Other than the eye, the watch has been mentioned four times as it is used symbolically. The role of the watch is to “watch” time. Also, time can be said to “watch” death at a long distance. As the watch ticks, human beings move closer to the death. The narrator acts as a watch which “watches” the death of the old man. Literally, the narrator controls the death time of the old man. He can therefore be referred to as a death watch. “It was a low, dull, quick sound -much such a sound as a watch makes when enveloped in cotton” (Reilly, 1969).
The heart of the old man is also portrayed as a watch which watches and counts the time till the man dies. The heart then becomes a zombie as it resurrects to tell about the time.
Another aspect of symbolism used by the author is the lantern. The lantern can be adjusted so as to regulate the amount of light. Most of the light is kept hidden by the narrator; only one ray is allowed to escape. The narrator uses the lantern as a weapon against the eye of the old man. The use of lantern symbolically suggests that even in the midst of darkness, some light can be hidden. Even in this dark tale, some light can still be found.
In his actions, the narrator exploits the vulnerability of a sleeping man thereby violating the bedroom etiquette. Human beings are always most vulnerable when in asleep in bed. The bedroom is meant to provide us with safety as we enjoy the comforts of the bed when we sleep. However, the narrator has used the bed as a weapon to kill the old man.
This story can be said to belong to the Genre of Horror or Gothic Fiction. We can see snapped minds, death, fear, the extremes of the human behaviors, crypts, dismemberment, and the juxtaposition of the profane and the sacred (Robinson, 1971). All these are signs which reveal to us that the story is a Gothic. Within the main genre, several sub-genres can be identified. Supernatural forces are seen to be in play. This gives the “supernatural Gothic” as a sub genre. These forces literally cause all the scary and frightening actions in the story. An aspect of “explained Gothic” can be identified. At first, the story reveals that supernatural forces are in action. However, by the time the story ends, there is an explanation of everything. In Emily’s Tell-Tale Heart - Critical Analysis, "Ambiguous Gothic" is also identified. The story is too ambiguous and very much open for multiple interpretations. All the interpretations rely greatly on facts outside the story. The story does not actually make sense. There is no supernatural or any reasonable explanation for the actions in the story.
The story was written in 1843, more than a hundred years ago, and nobody knows or understands precisely what to deduce from it. However, based on individual opinion and understanding, it can be analyzed.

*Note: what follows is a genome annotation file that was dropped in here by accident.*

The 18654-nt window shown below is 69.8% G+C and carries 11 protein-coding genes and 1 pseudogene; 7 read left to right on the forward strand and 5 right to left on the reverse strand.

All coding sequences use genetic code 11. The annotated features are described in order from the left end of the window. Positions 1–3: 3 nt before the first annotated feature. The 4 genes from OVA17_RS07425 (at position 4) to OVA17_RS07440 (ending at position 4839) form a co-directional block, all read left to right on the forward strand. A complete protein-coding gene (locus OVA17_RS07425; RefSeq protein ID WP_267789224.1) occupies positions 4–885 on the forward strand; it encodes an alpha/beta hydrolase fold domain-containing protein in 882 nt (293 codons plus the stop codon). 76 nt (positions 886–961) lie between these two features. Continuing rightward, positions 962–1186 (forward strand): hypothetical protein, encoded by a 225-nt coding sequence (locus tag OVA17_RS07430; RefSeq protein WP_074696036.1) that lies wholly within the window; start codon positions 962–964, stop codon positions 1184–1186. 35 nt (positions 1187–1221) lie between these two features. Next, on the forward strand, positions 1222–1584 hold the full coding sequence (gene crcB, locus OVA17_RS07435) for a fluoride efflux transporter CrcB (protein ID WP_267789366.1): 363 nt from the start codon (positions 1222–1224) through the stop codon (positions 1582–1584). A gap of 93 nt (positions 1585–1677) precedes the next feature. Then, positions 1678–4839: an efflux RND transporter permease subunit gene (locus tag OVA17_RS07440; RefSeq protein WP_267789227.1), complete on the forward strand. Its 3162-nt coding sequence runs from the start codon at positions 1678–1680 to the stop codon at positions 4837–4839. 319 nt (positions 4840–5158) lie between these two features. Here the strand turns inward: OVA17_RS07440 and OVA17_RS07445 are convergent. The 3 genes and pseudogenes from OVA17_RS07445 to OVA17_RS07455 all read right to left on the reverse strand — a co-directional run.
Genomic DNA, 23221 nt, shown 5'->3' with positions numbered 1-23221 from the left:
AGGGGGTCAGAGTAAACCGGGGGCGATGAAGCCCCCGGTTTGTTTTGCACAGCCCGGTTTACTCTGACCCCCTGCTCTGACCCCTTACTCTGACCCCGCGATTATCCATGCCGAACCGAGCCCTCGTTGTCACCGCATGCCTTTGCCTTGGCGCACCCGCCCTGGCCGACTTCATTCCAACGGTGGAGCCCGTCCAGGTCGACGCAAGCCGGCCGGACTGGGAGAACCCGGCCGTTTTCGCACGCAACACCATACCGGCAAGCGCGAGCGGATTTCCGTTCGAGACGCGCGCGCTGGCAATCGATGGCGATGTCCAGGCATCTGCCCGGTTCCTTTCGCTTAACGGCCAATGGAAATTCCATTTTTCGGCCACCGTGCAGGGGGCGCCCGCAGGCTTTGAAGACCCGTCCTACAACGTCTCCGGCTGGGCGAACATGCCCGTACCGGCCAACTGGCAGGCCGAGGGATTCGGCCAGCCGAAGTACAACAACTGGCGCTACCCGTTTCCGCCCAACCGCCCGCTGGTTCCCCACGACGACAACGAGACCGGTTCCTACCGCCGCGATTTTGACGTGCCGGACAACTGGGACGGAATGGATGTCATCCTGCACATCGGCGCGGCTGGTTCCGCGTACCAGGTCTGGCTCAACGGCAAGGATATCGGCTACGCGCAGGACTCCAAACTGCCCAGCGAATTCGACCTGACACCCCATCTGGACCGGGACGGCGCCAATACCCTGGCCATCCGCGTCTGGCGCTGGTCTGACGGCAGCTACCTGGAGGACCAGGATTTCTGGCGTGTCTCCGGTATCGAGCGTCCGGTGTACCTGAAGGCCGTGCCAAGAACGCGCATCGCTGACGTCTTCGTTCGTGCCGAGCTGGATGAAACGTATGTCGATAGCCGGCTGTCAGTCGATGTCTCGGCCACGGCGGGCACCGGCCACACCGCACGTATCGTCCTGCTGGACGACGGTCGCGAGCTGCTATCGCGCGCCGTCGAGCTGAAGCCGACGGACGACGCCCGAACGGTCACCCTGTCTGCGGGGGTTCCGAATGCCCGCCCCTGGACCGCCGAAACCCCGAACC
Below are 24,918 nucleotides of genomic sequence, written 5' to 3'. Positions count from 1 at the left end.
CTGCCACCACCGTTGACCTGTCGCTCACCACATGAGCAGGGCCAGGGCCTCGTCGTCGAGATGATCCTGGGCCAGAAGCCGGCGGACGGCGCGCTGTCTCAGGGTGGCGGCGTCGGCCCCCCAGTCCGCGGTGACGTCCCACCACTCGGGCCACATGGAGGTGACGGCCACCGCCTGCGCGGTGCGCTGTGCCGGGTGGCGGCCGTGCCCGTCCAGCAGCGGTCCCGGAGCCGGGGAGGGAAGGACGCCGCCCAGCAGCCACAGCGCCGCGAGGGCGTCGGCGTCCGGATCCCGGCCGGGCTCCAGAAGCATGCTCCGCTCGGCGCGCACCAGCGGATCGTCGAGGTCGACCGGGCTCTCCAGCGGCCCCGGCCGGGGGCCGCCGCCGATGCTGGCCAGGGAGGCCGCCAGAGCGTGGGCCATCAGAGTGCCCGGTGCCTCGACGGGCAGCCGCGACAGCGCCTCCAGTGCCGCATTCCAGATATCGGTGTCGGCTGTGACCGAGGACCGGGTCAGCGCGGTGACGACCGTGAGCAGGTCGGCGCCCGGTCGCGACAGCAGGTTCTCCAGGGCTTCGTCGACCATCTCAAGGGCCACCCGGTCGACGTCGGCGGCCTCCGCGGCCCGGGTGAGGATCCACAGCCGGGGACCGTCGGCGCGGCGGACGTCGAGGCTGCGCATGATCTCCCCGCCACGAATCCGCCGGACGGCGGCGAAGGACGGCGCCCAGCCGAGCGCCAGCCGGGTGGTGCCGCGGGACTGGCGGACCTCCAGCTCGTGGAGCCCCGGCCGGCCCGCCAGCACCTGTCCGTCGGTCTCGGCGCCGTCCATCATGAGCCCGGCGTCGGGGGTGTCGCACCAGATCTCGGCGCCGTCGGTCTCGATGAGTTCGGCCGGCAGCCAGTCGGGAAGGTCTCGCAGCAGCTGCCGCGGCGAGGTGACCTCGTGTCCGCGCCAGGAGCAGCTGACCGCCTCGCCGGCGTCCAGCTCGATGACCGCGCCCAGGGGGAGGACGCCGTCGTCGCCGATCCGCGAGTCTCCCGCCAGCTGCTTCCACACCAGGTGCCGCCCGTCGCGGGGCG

The tone of the story is “Dreadfully Nervous,” and “Sad”. The story can make the reader cry. The narrator is probably ill, both physically and mentally. He is so pathetic, and seems to have had a bad life. His life gets worse after the murder and the confessions.
The degree of the sadness in the story varies widely. In every line, we encounter nervousness which brings forth the sadness. On the overall look, or the first read, the story does not seem to be sad. The ridiculous arguments of the narrator amuse the audience or the reader, who tend to think that the whole story is a sick joke. However, after keen reflection and analysis, we realize that the story is about a man who has been plagued by the diseases of the body and the mind, and is in a state of stress, tension, and meltdown. Even though he is a murderer, the narrator remains a sad figure.
The author has spiced up the story with a lot of ingredients beginning from the initial situation, through the conflict, complications, then to the climax. After the climax, there is suspense, denudation, and conclusion.
In the initial Situation, the narrator wants the reader to develop a picture which reflects that the narrator is not insane. He goes ahead and gives a proof for this. The initial situation is depicted by the narrator’s decision to kill the old man. He wants to do this so that the old man’s eyes stops gazing at him.
Conflict is developed when the narrator visits the room of the old man every night for a whole week. His intention is to kill the man so that the man’s eye stops looking at him. However, the old man does not open his eye. Being that it is the “blue eye” of the old man and not the old man himself, who is the problem; the narrator does not kill the old man when the offending eye is closed.
The story does not have much complication. However, a form of complication is seen when the narrator attempts to kill the old man. For the narrator to kill the man, the old man must wake up and open his eye. If the man fails to wake up for months, the narrator has no choice, but to leave him.
The climax of the story is the point where murder is committed. The narrator decides to kill the old man using the man’s own bed. He then cuts up the man’s body and hides it under the bed.